One of my own background projects is to build a spark eroder. I have already built the basic structure using some prints from my 3D printer and it's waiting for me to build the electronics now. One specific project is to use it to make extruder nozzles, to get finer holes than I can drill, and it would allow me to make them from stainless as well. Ready-made extruders? Bah, humbug!
That's just it.. the Prusa now prints as well if not better than the Sigma... full auto axis leveling.. and is half the price fully assembled.
Guys if there is anything I can do to help support the development of the 3DP scene here on the forums please let me know.
Expanding the 3DP section is something I hoped for as interest grows amongst us, obviously I can't do everything on my own i.e staying up to date on the latest, posting about it and also nurturing that area of interest locally.
Last edited by Lee Roberts; 06-10-2016 at 07:28 PM..Me
Sb presents his business, machine etc. and sb else starts speaking how there is a better one at half the price that is in totally different category ... So i just felt the need to remind comparing square supported linear rails with diy linear movement is not in the same category.
I could give examples and review some similar machines cause i have friends that are not happy with what they have got for their money. Once they woke up what have they bought for their money exactly. But that's another story.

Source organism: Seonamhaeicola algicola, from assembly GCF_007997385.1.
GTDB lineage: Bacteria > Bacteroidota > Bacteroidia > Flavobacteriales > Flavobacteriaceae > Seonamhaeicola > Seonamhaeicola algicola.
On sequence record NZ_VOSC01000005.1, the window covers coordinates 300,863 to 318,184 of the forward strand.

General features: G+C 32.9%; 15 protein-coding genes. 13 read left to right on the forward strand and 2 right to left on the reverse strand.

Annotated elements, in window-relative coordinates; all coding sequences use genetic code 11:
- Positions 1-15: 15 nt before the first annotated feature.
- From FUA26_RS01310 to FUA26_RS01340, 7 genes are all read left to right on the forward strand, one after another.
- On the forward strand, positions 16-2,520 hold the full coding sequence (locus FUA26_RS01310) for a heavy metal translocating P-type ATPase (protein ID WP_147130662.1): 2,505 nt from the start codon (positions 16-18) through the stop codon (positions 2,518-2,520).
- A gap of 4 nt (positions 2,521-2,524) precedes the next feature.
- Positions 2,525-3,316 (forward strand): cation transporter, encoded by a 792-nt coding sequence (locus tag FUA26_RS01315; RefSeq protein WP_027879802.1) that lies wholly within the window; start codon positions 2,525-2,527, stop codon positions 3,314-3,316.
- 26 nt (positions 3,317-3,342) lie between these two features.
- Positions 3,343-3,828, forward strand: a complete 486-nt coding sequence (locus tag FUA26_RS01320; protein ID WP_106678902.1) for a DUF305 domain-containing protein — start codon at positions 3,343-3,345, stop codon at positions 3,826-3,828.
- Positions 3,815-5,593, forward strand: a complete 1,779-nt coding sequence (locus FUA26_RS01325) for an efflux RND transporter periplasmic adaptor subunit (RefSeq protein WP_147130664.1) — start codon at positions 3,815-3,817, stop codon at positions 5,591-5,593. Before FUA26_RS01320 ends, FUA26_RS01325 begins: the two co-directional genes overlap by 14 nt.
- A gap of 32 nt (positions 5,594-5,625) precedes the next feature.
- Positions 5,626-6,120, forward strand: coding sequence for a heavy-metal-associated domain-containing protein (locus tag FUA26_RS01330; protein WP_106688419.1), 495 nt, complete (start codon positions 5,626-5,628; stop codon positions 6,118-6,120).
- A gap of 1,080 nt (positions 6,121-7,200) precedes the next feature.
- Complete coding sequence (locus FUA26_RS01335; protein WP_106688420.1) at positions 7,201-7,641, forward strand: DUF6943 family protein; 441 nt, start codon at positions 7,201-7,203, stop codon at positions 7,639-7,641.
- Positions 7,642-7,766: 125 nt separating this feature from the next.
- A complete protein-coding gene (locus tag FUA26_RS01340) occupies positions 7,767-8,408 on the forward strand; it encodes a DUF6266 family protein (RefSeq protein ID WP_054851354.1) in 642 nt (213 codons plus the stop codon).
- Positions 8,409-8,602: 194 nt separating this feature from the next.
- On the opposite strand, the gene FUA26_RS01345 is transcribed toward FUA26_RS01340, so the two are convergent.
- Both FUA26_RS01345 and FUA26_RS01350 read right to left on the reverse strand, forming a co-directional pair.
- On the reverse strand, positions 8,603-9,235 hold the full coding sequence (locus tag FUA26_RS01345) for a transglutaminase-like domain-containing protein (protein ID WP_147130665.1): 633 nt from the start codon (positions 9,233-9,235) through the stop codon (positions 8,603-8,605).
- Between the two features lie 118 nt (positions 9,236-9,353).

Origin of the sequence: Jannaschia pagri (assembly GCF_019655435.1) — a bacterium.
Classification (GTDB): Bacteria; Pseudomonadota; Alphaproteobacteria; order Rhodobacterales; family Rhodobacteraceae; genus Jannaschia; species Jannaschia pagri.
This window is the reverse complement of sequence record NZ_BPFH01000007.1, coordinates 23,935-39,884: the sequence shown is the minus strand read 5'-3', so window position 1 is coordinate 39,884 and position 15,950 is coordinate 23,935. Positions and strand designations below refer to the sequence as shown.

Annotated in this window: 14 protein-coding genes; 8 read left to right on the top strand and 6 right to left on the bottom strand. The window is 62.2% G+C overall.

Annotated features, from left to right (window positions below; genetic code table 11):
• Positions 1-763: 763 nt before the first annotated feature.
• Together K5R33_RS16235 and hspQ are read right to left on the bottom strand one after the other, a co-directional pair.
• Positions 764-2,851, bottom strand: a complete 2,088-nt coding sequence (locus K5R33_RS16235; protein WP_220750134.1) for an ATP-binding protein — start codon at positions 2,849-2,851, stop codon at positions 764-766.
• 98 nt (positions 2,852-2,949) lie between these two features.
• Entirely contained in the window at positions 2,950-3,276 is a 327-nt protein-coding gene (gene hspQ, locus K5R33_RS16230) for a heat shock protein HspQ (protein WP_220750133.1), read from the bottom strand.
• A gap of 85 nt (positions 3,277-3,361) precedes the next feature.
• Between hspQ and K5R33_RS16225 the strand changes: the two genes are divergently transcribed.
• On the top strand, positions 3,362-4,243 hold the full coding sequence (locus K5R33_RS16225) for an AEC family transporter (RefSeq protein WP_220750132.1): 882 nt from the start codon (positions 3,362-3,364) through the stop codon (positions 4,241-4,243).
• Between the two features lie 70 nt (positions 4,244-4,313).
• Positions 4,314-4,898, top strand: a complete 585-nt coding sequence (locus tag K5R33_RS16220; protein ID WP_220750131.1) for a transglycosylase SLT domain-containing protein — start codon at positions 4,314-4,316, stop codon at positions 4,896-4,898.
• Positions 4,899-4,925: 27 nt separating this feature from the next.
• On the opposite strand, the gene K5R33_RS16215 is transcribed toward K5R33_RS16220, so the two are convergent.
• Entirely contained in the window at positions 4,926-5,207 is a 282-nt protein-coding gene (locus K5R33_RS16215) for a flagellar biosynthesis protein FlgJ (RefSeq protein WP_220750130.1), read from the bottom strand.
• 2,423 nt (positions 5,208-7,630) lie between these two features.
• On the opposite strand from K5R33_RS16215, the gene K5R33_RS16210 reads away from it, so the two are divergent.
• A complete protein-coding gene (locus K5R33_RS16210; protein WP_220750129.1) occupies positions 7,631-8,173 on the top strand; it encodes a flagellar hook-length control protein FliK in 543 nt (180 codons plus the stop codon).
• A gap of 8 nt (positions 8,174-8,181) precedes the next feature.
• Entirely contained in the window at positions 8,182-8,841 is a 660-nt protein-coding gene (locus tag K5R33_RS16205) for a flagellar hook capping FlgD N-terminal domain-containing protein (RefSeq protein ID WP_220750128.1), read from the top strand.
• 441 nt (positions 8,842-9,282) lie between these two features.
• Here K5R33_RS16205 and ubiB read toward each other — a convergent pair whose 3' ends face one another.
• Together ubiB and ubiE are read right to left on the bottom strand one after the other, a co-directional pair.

Also not that i care about 3d printing and companies, but i don't see why if somebody open sourced his plans has to be blamed for unfair quotes and undermining small manufacturers. They have different and understandable / to me/ priorities :
"As an institute belonging to a public university, also makes it a priority to bring manufacturing to society, helping to break the barrier between people and digital technology related to manufacturing, welcoming them under the view of generating jobs with added value.
So if somebody has to say sth for his offering, lets say it, but speaking about 3d printing in general, discussing other brands here and useless conversations - we could do that somewhere else. People should learn to respect other people's effort.
Linear bearings are fine, in the right application and if properly specified. My vertical mill uses cast-iron slides. My current router uses profile rails. My 3D printer uses linear bearings. The issue with the printer is not that it uses linear bearings, but that they use 8mm unsupported rods in a frame that does not provide adequate, stiff, support. Given the overall system accuracy needed for 3D printing, and the relatively low loads on the guide rails, I don't see a problem in principle; it's just that my current machine is too flimsy. In a commercial machine where you can machine mating surfaces, it might be quicker and easier to use profile rails. In a home-built machine where you build in adjustment and have the time to set up accurately, there might be a better way. Look at the system design and don't get hung up on point details. I shall be thinking about the overall frame design for my mk2 printer and choose an appropriate guide system in the context of that design.